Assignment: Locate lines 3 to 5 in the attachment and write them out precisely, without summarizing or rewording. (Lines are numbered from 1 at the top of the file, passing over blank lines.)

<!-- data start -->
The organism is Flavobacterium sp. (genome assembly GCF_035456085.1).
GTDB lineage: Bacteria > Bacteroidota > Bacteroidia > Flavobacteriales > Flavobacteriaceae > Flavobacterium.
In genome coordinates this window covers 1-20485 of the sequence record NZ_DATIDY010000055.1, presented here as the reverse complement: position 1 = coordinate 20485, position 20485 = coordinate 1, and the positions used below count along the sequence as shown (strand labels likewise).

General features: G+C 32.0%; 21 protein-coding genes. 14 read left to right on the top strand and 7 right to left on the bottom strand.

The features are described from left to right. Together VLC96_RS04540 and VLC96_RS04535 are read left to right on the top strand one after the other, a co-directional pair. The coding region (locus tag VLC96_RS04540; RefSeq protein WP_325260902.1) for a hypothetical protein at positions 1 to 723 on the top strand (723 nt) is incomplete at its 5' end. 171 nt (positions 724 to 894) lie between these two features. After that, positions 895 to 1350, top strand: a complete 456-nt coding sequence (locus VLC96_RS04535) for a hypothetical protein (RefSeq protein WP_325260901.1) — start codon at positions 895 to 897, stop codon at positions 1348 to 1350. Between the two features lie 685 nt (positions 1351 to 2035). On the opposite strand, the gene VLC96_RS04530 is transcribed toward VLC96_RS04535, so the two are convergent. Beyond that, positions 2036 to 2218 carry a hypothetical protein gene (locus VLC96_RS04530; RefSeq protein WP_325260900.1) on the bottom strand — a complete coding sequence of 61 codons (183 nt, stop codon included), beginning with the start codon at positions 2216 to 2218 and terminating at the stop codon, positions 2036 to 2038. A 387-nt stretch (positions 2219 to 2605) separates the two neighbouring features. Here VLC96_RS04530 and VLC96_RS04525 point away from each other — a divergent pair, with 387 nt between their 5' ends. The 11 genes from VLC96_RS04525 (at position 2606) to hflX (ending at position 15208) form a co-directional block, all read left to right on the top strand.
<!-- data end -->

In genome coordinates this window covers 1-20485 of the sequence record NZ_DATIDY010000055.1, presented here as the reverse complement: position 1 = coordinate 20485, position 20485 = coordinate 1, and the positions used below count along the sequence as shown (strand labels likewise).

General features: G+C 32.0%; 21 protein-coding genes. 14 read left to right on the top strand and 7 right to left on the bottom strand.

The features are described from left to right. Together VLC96_RS04540 and VLC96_RS04535 are read left to right on the top strand one after the other, a co-directional pair. The coding region (locus tag VLC96_RS04540; RefSeq protein WP_325260902.1) for a hypothetical protein at positions 1 to 723 on the top strand (723 nt) is incomplete at its 5' end. 171 nt (positions 724 to 894) lie between these two features. After that, positions 895 to 1350, top strand: a complete 456-nt coding sequence (locus VLC96_RS04535) for a hypothetical protein (RefSeq protein WP_325260901.1) — start codon at positions 895 to 897, stop codon at positions 1348 to 1350. Between the two features lie 685 nt (positions 1351 to 2035). On the opposite strand, the gene VLC96_RS04530 is transcribed toward VLC96_RS04535, so the two are convergent. Beyond that, positions 2036 to 2218 carry a hypothetical protein gene (locus VLC96_RS04530; RefSeq protein WP_325260900.1) on the bottom strand — a complete coding sequence of 61 codons (183 nt, stop codon included), beginning with the start codon at positions 2216 to 2218 and terminating at the stop codon, positions 2036 to 2038. A 387-nt stretch (positions 2219 to 2605) separates the two neighbouring features. Here VLC96_RS04530 and VLC96_RS04525 point away from each other — a divergent pair, with 387 nt between their 5' ends. The 11 genes from VLC96_RS04525 (at position 2606) to hflX (ending at position 15208) form a co-directional block, all read left to right on the top strand.